Google's Nexus 7 Puts the Whammy on Chromebook

Printer-friendly version Email this CRN article


android jelly bean, google nexus 7



After the revelation this week that a Google tablet running Android will be available in July, Samsung's new Chromebook and Chromebox devices are looking somewhat less relevant.


When we reviewed the first version of Samsung's Chromebook Series 5 laptop about a year ago, we called into question its usefulness in the enterprise. Sure, we were taken with the novelty of a low-cost laptop running an operating system built around our favorite browser. But, the list of enterprise concerns was long, including a lack of an accessible file system, limited control of system settings, and limited virus control, media playback and printing capabilities.

[Related: Head-To-Head: Google Nexus Vs. Apple iPad]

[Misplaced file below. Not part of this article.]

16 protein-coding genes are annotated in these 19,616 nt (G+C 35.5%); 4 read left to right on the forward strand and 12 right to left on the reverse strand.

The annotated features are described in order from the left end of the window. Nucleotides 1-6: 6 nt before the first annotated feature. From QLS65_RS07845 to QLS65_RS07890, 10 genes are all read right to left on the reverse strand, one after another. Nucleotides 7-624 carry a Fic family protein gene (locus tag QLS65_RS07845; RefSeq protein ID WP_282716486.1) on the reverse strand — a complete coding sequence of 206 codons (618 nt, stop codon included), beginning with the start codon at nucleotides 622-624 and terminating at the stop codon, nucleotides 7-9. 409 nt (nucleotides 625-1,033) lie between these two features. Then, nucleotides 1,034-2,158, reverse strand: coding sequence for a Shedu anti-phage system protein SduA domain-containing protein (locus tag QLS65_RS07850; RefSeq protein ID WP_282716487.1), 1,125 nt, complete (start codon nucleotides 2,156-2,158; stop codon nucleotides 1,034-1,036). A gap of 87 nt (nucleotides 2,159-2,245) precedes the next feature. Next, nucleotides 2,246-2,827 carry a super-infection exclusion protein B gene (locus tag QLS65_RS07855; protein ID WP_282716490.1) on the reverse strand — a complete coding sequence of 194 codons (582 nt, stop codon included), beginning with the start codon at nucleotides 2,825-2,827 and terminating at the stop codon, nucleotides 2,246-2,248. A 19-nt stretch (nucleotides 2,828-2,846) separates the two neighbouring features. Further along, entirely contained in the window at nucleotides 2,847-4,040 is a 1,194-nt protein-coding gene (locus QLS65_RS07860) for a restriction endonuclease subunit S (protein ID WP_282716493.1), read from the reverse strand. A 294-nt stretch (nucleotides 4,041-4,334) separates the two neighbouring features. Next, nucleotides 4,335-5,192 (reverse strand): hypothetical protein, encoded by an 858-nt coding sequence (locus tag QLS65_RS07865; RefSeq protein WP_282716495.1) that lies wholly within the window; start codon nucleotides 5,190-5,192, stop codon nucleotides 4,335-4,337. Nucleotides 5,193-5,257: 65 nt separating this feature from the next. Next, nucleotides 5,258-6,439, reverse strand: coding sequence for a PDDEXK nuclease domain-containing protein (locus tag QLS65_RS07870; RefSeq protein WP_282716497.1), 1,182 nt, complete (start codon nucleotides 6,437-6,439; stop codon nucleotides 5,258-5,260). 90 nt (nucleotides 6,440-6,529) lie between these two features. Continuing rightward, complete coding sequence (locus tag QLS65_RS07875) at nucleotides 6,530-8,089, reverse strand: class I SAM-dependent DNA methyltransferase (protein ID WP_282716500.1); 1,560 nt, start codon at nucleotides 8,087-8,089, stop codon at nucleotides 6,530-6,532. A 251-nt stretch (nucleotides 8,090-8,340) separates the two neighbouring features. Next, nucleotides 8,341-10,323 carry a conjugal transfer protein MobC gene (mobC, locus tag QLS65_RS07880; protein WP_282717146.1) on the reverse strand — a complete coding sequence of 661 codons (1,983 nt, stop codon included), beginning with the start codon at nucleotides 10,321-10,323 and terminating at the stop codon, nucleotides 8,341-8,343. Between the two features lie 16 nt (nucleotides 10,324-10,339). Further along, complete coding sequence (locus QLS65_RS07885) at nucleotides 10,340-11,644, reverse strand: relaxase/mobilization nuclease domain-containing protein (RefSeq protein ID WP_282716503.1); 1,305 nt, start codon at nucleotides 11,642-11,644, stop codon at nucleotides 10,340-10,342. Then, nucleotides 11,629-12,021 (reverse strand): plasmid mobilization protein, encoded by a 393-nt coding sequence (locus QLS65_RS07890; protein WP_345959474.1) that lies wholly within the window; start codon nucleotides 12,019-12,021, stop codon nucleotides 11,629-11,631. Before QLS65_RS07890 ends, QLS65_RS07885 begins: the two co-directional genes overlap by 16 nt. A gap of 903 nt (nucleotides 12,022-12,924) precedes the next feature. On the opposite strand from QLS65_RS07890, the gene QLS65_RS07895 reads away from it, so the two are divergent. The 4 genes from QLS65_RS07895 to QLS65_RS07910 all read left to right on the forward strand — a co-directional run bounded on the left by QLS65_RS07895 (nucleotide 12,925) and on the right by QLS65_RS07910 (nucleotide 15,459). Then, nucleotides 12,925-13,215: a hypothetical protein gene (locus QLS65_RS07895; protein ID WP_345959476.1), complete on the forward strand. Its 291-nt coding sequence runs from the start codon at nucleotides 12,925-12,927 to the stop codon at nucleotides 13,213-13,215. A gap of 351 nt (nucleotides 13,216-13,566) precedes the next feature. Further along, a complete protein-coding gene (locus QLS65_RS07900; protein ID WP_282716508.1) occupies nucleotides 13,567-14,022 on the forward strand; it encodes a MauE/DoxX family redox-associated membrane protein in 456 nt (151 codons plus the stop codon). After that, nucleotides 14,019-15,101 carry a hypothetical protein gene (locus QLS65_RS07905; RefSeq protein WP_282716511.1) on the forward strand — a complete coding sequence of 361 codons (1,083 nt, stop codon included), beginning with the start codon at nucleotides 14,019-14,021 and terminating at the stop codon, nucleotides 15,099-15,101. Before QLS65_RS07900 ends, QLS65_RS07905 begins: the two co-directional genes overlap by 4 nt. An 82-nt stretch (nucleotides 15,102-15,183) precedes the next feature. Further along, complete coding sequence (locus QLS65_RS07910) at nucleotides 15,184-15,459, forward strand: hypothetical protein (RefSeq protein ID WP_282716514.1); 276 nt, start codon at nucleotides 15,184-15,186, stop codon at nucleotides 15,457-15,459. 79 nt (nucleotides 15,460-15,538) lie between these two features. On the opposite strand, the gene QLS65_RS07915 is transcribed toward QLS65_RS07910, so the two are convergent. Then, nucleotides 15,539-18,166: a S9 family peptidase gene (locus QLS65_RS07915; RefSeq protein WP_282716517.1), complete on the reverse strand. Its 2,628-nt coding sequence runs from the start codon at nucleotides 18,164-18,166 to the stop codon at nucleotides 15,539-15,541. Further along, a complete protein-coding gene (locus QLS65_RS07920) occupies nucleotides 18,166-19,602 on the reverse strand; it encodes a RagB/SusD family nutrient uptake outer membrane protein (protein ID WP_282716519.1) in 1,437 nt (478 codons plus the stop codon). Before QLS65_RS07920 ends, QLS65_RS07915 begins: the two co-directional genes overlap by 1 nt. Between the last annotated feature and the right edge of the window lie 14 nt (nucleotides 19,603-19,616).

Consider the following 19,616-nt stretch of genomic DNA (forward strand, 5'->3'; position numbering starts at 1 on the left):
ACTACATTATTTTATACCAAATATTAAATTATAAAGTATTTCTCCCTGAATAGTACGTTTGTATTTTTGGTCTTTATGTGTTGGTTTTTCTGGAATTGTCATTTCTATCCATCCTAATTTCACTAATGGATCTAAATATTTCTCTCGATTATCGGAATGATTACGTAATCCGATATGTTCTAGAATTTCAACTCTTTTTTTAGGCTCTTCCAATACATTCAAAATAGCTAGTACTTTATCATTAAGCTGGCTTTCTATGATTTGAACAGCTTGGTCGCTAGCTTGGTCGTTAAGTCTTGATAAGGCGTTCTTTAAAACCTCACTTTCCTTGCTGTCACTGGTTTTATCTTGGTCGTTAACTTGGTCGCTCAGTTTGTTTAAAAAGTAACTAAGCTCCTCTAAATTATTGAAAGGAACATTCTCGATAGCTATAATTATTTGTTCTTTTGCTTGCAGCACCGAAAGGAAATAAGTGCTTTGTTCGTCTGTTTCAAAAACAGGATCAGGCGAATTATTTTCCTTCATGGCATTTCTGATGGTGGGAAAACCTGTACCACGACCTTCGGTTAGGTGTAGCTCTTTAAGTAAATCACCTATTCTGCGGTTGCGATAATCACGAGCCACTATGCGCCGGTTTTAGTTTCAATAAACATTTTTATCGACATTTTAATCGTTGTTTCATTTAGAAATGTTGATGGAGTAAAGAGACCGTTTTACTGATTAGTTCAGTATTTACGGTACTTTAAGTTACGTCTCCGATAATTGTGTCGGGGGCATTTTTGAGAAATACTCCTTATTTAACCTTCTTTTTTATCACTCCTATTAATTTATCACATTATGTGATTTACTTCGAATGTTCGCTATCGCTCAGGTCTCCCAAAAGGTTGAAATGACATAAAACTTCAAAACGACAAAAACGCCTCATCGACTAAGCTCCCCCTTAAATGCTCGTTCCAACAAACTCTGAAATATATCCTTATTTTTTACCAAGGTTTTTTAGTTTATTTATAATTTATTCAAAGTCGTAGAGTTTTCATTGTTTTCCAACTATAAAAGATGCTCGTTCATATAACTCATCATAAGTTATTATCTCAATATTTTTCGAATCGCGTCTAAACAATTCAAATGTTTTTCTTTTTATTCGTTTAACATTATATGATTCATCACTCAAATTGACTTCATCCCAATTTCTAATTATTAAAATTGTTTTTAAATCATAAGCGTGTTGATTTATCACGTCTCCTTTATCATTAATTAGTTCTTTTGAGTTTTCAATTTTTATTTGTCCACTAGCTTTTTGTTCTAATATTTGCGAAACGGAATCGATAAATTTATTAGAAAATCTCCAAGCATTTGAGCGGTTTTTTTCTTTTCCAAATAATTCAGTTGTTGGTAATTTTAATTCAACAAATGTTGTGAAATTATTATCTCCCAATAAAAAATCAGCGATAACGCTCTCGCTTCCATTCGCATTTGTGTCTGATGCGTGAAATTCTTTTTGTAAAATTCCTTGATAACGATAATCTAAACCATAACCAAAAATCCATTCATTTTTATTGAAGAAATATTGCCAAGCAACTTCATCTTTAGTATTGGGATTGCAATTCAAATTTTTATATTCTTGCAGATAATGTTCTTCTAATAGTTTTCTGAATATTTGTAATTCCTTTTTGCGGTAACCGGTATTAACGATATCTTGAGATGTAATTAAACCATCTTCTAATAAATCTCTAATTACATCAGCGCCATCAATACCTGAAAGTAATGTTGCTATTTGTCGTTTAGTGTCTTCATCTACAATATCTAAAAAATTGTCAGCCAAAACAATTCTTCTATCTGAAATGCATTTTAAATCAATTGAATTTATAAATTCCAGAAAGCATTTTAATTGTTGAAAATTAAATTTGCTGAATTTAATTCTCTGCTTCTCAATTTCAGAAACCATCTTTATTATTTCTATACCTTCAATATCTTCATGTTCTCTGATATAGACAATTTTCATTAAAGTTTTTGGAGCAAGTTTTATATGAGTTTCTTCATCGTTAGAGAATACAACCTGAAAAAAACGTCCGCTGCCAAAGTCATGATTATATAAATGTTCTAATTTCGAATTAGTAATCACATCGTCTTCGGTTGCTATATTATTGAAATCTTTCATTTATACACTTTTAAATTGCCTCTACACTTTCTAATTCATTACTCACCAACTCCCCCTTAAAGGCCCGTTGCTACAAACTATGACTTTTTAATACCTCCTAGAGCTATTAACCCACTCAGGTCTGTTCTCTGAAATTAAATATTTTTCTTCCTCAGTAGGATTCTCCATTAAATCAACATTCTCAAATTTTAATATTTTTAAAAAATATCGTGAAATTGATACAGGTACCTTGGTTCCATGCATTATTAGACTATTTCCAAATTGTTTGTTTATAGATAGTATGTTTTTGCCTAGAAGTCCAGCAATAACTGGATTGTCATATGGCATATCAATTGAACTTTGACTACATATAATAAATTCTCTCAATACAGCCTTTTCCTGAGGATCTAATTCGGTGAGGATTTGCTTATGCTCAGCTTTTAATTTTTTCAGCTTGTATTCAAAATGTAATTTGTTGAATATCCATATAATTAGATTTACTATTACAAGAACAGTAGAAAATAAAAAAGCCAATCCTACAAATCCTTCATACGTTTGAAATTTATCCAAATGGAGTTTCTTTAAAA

We also seriously missed having a desktop in the OS. ChromeOS 19 has solved that problem and many others. The version that's included with today's Chromebook Series 5 laptop and the all-new Chromebox Series 3 desktop feels much more like a genuine work environment, and through the browser, companies can leverage existing web apps and build powerful, engaging new ones using HTML 5, JavaScript and other advanced techniques.

Indeed, ChromeOS 19 is vastly improved. And in a world in which billions of malware attacks occur each day, there's always a strong need for bulletproof security. As an enterprise environment for running single-purpose, heads-down apps that still offers access to communications and social media, ChromeOS 19 has a lot to offer as a thin-client OS. Here are a few more of the highlights.

NEXT: ChromeOS 19 vs. Android 4.1

Printer-friendly version Email this CRN article